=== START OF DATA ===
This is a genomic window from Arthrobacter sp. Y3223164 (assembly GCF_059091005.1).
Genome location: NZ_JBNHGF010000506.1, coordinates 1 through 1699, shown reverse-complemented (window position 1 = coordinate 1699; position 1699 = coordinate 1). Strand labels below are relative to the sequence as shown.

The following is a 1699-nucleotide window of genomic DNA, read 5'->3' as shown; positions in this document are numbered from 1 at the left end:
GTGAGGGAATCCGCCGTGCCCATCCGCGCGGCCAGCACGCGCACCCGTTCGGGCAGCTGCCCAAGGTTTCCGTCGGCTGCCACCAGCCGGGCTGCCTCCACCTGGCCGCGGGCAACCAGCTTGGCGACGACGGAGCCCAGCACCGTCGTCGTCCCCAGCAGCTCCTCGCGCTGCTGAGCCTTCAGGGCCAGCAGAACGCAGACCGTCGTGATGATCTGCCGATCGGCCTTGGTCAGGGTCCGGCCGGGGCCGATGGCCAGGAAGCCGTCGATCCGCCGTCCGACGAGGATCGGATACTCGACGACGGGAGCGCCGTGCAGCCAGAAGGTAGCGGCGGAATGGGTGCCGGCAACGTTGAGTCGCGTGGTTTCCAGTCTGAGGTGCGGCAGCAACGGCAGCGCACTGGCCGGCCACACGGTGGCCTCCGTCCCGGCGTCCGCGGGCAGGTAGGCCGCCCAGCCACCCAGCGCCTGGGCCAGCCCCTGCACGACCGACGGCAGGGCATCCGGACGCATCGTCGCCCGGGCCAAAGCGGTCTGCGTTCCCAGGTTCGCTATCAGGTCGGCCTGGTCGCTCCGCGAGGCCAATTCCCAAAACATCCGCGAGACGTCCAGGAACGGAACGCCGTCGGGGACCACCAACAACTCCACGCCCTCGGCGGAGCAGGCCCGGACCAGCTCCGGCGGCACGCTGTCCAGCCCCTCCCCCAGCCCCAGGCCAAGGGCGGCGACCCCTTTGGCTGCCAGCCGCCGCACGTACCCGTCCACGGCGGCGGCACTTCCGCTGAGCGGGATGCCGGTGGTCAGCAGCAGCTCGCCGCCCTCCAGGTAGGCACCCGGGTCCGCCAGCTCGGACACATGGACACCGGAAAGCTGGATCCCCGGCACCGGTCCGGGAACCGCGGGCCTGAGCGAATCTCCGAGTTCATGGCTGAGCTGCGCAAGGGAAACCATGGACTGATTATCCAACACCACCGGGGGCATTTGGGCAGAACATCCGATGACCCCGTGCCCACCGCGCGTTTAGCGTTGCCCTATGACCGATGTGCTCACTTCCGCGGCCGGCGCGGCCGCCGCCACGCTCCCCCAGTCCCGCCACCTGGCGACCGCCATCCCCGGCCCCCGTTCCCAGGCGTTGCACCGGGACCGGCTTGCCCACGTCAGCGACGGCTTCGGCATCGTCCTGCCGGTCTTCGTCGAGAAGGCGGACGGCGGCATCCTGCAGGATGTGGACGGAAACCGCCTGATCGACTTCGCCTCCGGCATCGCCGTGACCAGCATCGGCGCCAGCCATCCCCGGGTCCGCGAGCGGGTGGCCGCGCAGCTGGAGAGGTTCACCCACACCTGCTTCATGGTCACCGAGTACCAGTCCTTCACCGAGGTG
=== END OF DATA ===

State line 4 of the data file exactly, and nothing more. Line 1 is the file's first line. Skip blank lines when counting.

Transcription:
GTGAGGGAATCCGCCGTGCCCATCCGCGCGGCCAGCACGCGCACCCGTTCGGGCAGCTGCCCAAGGTTTCCGTCGGCTGCCACCAGCCGGGCTGCCTCCACCTGGCCGCGGGCAACCAGCTTGGCGACGACGGAGCCCAGCACCGTCGTCGTCCCCAGCAGCTCCTCGCGCTGCTGAGCCTTCAGGGCCAGCAGAACGCAGACCGTCGTGATGATCTGCCGATCGGCCTTGGTCAGGGTCCGGCCGGGGCCGATGGCCAGGAAGCCGTCGATCCGCCGTCCGACGAGGATCGGATACTCGACGACGGGAGCGCCGTGCAGCCAGAAGGTAGCGGCGGAATGGGTGCCGGCAACGTTGAGTCGCGTGGTTTCCAGTCTGAGGTGCGGCAGCAACGGCAGCGCACTGGCCGGCCACACGGTGGCCTCCGTCCCGGCGTCCGCGGGCAGGTAGGCCGCCCAGCCACCCAGCGCCTGGGCCAGCCCCTGCACGACCGACGGCAGGGCATCCGGACGCATCGTCGCCCGGGCCAAAGCGGTCTGCGTTCCCAGGTTCGCTATCAGGTCGGCCTGGTCGCTCCGCGAGGCCAATTCCCAAAACATCCGCGAGACGTCCAGGAACGGAACGCCGTCGGGGACCACCAACAACTCCACGCCCTCGGCGGAGCAGGCCCGGACCAGCTCCGGCGGCACGCTGTCCAGCCCCTCCCCCAGCCCCAGGCCAAGGGCGGCGACCCCTTTGGCTGCCAGCCGCCGCACGTACCCGTCCACGGCGGCGGCACTTCCGCTGAGCGGGATGCCGGTGGTCAGCAGCAGCTCGCCGCCCTCCAGGTAGGCACCCGGGTCCGCCAGCTCGGACACATGGACACCGGAAAGCTGGATCCCCGGCACCGGTCCGGGAACCGCGGGCCTGAGCGAATCTCCGAGTTCATGGCTGAGCTGCGCAAGGGAAACCATGGACTGATTATCCAACACCACCGGGGGCATTTGGGCAGAACATCCGATGACCCCGTGCCCACCGCGCGTTTAGCGTTGCCCTATGACCGATGTGCTCACTTCCGCGGCCGGCGCGGCCGCCGCCACGCTCCCCCAGTCCCGCCACCTGGCGACCGCCATCCCCGGCCCCCGTTCCCAGGCGTTGCACCGGGACCGGCTTGCCCACGTCAGCGACGGCTTCGGCATCGTCCTGCCGGTCTTCGTCGAGAAGGCGGACGGCGGCATCCTGCAGGATGTGGACGGAAACCGCCTGATCGACTTCGCCTCCGGCATCGCCGTGACCAGCATCGGCGCCAGCCATCCCCGGGTCCGCGAGCGGGTGGCCGCGCAGCTGGAGAGGTTCACCCACACCTGCTTCATGGTCACCGAGTACCAGTCCTTCACCGAGGTG